8 Key Canine Emotions and How to Identify Them
Dog-owners wanting to better understand their pets have been offered advice on how to translate eight canine emotions.
Pet specialists from Pure Pet Food have revealed how to read dogs’ body language – and owners should pay special attention to tails and ears.
Just like humans, dogs are capable of feeling anxious, angry and playful, and these emotions are primarily conveyed through their body language.
Whilst a happy dog will have its ears up straight and a wagging tail, an anxious or fearful dog will avoid eye contact, cower, and tuck its tail between its legs.
A spokesperson for Pure Pet Food said: “Just like humans, dogs can show their emotions through the way they handle their bodies.
“Helping dog owners understand what their pet is wanting to say can be a big step in developing the relationship between humans and their canine companions.
“Nobody knows their dog better than the owner. The more time they spend together, and the better the human is at reading their dog, the stronger the relationship will be.”
Your dogs’ ears will be up (not forward) with their tail down and relaxed, unless of course it’s wagging which is a good indication any dog is happy.
The main sign of an alert dog is the ears being forward and they may twitch if they’re trying to listen out for a specific sound. Their eyes will be open and bright as they concentrate.
Avoiding eye contact is a key trait of an anxious dog. Their body and tail will be still and slightly lowered. Sweaty footprints can also be an obvious sign, along with a raised paw and ears flattened.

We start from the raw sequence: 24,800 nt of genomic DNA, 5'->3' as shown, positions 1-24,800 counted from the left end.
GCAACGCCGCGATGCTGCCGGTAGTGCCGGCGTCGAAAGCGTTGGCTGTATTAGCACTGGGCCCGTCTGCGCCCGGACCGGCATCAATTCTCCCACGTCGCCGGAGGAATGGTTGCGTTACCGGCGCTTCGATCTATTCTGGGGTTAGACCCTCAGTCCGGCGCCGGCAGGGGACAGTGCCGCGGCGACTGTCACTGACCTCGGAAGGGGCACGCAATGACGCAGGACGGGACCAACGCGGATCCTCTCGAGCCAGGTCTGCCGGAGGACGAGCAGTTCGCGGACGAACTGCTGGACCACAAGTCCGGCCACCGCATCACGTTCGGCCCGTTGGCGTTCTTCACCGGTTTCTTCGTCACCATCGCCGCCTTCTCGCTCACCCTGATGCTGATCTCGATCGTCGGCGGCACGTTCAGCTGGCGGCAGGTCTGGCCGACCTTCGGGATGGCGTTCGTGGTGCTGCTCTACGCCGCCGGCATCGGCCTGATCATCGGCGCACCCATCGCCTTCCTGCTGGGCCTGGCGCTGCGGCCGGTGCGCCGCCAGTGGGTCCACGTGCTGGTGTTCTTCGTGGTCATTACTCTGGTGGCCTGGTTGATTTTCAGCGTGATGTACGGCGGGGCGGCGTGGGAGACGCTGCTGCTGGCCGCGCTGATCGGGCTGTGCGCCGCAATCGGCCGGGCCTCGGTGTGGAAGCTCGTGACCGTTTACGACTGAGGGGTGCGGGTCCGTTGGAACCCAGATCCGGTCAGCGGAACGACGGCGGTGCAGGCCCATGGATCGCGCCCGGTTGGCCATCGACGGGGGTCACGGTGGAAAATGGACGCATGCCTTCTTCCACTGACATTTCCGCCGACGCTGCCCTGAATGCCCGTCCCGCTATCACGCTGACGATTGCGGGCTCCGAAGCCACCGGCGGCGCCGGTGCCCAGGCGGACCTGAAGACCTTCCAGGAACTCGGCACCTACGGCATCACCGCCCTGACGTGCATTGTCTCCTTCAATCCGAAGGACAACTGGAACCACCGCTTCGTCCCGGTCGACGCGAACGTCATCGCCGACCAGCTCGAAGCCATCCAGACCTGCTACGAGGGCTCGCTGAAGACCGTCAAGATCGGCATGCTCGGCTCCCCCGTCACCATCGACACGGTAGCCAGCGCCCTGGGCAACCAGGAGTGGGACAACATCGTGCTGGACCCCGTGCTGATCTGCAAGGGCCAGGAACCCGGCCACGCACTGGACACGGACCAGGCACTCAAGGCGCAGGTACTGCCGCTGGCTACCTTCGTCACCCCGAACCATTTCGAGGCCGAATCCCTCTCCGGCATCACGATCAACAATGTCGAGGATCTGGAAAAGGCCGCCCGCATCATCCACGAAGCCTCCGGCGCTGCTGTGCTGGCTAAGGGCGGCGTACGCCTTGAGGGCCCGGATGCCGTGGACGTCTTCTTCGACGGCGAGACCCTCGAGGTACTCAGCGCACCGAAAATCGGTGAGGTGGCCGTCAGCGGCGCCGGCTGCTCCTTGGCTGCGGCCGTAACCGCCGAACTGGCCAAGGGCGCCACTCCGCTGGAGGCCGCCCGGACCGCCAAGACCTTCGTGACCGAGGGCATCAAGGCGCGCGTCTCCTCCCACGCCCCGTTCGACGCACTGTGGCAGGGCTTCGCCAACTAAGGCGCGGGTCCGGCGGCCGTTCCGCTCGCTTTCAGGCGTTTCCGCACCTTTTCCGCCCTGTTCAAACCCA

Dogs can show fear in different ways. Some will cower, others may roll on their back and some will bark or growl. A tucked tail and darting eyes whilst they concentrate on the source of fear is often a giveaway.
Many dogs can feel unsure about meeting new people, making them feel vulnerable. They may roll onto their back with their paws in the air. But many people consider this to be a sign of wanting their belly rubbed, so be wary when introducing strangers to your pet.
Dogs will make themselves look as big as possible in the face of a threat, so a stiff body and fur standing on end is what to expect. Their mouth will also be open as they bare their teeth. The weight of the dog will mainly be over the front two feet in preparation to lunge and attack.
A relieved dog can often be easy to spot when their position changes from a previously angry or anxious position. They will visibly relax, with the eyes softening and head returning to a lower position.
Resting on the front legs with a raised bottom and a wagging tail are the main giveaways of a playful dog. Bringing a toy over is a pretty good sign too!